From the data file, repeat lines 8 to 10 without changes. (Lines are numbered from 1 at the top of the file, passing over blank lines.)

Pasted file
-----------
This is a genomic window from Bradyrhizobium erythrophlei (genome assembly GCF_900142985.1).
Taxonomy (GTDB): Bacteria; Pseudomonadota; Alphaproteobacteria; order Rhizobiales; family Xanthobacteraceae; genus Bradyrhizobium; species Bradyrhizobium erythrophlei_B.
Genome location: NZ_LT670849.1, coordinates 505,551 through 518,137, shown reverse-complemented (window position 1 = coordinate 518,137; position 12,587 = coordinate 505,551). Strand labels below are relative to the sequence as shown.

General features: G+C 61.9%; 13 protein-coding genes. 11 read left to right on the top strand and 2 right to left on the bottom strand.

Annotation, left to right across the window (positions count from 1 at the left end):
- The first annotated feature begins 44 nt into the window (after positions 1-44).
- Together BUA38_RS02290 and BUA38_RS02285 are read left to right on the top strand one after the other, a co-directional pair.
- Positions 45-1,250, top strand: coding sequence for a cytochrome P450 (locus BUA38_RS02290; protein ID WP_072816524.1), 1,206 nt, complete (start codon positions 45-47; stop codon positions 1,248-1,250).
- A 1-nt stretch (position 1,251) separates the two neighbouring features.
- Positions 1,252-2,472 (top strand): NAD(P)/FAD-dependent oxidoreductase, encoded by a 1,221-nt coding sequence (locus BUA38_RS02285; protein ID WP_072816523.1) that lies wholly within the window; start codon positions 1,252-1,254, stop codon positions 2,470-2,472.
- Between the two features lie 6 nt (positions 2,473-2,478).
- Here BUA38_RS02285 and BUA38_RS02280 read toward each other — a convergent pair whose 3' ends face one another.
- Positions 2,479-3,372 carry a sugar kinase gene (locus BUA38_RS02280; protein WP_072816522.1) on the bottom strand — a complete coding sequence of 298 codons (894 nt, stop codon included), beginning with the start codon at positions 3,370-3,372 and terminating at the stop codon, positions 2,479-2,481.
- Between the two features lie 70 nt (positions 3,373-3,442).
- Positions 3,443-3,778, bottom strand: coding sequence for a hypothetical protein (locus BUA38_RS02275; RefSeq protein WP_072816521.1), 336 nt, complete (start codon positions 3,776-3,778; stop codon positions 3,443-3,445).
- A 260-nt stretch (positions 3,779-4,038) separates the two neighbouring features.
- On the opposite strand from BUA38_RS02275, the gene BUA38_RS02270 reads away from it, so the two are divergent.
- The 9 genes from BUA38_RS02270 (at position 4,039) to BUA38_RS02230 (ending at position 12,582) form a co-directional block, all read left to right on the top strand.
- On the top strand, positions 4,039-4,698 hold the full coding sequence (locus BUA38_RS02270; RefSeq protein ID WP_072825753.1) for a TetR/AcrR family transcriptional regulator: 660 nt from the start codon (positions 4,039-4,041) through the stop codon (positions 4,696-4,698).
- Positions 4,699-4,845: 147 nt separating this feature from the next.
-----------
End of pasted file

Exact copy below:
- Positions 45-1,250, top strand: coding sequence for a cytochrome P450 (locus BUA38_RS02290; protein ID WP_072816524.1), 1,206 nt, complete (start codon positions 45-47; stop codon positions 1,248-1,250).
- A 1-nt stretch (position 1,251) separates the two neighbouring features.
- Positions 1,252-2,472 (top strand): NAD(P)/FAD-dependent oxidoreductase, encoded by a 1,221-nt coding sequence (locus BUA38_RS02285; protein ID WP_072816523.1) that lies wholly within the window; start codon positions 1,252-1,254, stop codon positions 2,470-2,472.